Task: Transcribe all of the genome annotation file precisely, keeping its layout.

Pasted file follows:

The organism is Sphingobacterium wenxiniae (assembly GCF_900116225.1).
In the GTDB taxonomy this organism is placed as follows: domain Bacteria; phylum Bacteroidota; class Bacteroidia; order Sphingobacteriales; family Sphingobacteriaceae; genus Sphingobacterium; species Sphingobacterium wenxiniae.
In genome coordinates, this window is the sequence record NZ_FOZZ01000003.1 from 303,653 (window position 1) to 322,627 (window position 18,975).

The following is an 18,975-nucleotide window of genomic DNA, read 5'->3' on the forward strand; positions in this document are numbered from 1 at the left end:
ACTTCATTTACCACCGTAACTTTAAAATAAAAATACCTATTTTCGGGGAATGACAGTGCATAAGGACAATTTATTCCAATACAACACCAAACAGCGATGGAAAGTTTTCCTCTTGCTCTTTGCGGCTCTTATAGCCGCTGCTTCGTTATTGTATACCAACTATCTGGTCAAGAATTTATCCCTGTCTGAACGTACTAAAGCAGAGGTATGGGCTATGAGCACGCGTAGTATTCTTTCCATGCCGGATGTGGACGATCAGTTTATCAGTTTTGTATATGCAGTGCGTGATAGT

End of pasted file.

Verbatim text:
The organism is Sphingobacterium wenxiniae (assembly GCF_900116225.1).
In the GTDB taxonomy this organism is placed as follows: domain Bacteria; phylum Bacteroidota; class Bacteroidia; order Sphingobacteriales; family Sphingobacteriaceae; genus Sphingobacterium; species Sphingobacterium wenxiniae.
In genome coordinates, this window is the sequence record NZ_FOZZ01000003.1 from 303,653 (window position 1) to 322,627 (window position 18,975).

The following is an 18,975-nucleotide window of genomic DNA, read 5'->3' on the forward strand; positions in this document are numbered from 1 at the left end:
ACTTCATTTACCACCGTAACTTTAAAATAAAAATACCTATTTTCGGGGAATGACAGTGCATAAGGACAATTTATTCCAATACAACACCAAACAGCGATGGAAAGTTTTCCTCTTGCTCTTTGCGGCTCTTATAGCCGCTGCTTCGTTATTGTATACCAACTATCTGGTCAAGAATTTATCCCTGTCTGAACGTACTAAAGCAGAGGTATGGGCTATGAGCACGCGTAGTATTCTTTCCATGCCGGATGTGGACGATCAGTTTATCAGTTTTGTATATGCAGTGCGTGATAGT